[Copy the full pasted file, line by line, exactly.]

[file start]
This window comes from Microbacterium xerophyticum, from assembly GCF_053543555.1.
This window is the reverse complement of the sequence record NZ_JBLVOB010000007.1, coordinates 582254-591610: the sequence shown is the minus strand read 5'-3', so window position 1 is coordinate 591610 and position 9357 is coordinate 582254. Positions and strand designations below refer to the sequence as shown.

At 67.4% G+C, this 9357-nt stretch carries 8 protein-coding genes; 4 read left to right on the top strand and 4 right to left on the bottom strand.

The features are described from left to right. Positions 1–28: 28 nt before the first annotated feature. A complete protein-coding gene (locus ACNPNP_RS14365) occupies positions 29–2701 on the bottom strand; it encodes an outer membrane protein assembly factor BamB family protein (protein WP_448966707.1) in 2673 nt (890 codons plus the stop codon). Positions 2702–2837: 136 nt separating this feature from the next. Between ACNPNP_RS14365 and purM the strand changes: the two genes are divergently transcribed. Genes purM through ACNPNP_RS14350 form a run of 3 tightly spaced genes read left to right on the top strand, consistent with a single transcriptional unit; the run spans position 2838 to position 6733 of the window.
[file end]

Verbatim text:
This window comes from Microbacterium xerophyticum, from assembly GCF_053543555.1.
This window is the reverse complement of the sequence record NZ_JBLVOB010000007.1, coordinates 582254-591610: the sequence shown is the minus strand read 5'-3', so window position 1 is coordinate 591610 and position 9357 is coordinate 582254. Positions and strand designations below refer to the sequence as shown.

At 67.4% G+C, this 9357-nt stretch carries 8 protein-coding genes; 4 read left to right on the top strand and 4 right to left on the bottom strand.

The features are described from left to right. Positions 1–28: 28 nt before the first annotated feature. A complete protein-coding gene (locus ACNPNP_RS14365) occupies positions 29–2701 on the bottom strand; it encodes an outer membrane protein assembly factor BamB family protein (protein WP_448966707.1) in 2673 nt (890 codons plus the stop codon). Positions 2702–2837: 136 nt separating this feature from the next. Between ACNPNP_RS14365 and purM the strand changes: the two genes are divergently transcribed. Genes purM through ACNPNP_RS14350 form a run of 3 tightly spaced genes read left to right on the top strand, consistent with a single transcriptional unit; the run spans position 2838 to position 6733 of the window.